Optimizing the conductivity of ceria-based oxides, or doped
ceria, is crucial to their use as electrolytes in future solid oxide fuel
Researchers from the NIST
Center for Nanoscale Science and
Technology and Arizona State University
have successfully used kinetic lattice Monte Carlo
simulations to predict the optimum dopant concentration for maximizing conductivity
for gadolinium doped ceria, and for double-doped (praseodymium and gadolinium)
ceria, at temperatures (773 K to 1,073 K) that are practical for fuel cell
Compared with the electrolytes that are commonly used in solid
oxide fuel cells, doped ceria has higher conductivity and therefore higher
efficiency. It also operates at lower temperatures, which may reduce the
overall material costs for the fuel cells.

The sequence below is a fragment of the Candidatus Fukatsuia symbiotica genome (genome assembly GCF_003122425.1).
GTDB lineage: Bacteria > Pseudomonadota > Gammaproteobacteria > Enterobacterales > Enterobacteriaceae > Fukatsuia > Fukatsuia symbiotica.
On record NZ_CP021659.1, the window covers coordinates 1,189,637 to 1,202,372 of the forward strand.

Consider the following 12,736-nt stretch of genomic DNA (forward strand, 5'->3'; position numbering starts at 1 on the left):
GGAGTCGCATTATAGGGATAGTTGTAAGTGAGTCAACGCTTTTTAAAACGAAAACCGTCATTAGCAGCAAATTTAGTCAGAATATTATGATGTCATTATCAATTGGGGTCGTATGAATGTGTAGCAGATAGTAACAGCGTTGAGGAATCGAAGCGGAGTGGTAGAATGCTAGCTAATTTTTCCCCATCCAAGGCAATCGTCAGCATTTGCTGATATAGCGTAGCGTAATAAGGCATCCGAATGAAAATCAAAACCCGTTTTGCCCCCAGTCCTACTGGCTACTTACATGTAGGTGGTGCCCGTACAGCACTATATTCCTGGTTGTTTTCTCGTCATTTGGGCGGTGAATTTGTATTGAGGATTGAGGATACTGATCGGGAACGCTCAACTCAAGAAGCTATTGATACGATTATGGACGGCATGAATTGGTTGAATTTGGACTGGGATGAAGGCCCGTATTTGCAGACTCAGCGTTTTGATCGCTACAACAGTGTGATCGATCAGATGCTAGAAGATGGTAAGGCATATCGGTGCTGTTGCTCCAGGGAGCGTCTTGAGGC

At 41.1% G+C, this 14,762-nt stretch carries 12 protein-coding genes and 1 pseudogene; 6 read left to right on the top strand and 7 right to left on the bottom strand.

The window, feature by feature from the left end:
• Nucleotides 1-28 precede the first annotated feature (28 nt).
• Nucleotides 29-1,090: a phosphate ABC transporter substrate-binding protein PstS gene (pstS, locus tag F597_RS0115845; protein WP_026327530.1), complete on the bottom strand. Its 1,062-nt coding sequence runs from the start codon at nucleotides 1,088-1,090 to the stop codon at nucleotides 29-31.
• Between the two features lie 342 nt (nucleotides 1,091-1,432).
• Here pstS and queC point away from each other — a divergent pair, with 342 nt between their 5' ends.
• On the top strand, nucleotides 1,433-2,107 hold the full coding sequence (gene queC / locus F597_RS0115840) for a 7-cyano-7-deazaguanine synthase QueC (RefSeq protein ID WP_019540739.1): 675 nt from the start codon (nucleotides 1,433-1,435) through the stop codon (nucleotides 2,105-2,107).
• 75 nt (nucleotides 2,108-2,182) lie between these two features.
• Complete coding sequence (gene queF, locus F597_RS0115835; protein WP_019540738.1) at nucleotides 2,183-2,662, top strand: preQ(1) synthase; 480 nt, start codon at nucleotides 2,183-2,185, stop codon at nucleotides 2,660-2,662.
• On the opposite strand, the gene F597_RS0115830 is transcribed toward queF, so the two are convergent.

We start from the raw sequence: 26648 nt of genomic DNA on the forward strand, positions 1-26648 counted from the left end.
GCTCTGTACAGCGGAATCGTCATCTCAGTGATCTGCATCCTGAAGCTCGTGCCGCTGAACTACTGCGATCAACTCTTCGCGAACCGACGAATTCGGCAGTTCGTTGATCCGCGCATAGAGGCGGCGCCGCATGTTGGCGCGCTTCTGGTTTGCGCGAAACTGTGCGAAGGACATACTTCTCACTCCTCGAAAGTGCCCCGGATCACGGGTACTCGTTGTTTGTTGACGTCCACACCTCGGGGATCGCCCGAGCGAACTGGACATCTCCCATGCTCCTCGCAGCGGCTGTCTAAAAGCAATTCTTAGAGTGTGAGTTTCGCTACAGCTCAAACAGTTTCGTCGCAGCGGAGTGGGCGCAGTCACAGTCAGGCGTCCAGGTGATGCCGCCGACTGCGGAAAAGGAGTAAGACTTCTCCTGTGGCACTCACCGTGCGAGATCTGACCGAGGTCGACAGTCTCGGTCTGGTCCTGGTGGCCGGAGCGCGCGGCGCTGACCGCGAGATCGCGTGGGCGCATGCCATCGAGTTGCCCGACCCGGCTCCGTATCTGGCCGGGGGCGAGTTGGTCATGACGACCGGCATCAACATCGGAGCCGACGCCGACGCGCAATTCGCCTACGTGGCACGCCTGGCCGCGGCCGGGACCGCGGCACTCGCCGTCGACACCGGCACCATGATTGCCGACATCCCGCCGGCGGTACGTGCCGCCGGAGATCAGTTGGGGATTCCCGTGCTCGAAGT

The researchers used their previously published Monte Carlo model to calculate activation energies using
density functional theory that includes electron interactions (DFT + U) in
order to study time-dependent vacancy diffusion.
Their results showed that ionic conductivity is maximized
between 0.2 mole fraction and 0.25 mole fraction for gadolinium and decreases
slightly for higher concentrations. For the same doping concentrations,
double-doped ceria had higher ionic conductivity than single-doped, with
gadolinium-rich double-doped ceria having the highest conductivity.
The models explain the performance difference between double
and single doping by showing that in the double-doped ceria, vacancy diffusion
follows low energy migration paths.
The researchers’ calculations agree with available experimental
data, indicating that their model can be used to predict the behavior of other
lanthanide co-dopants in ceria-based oxides.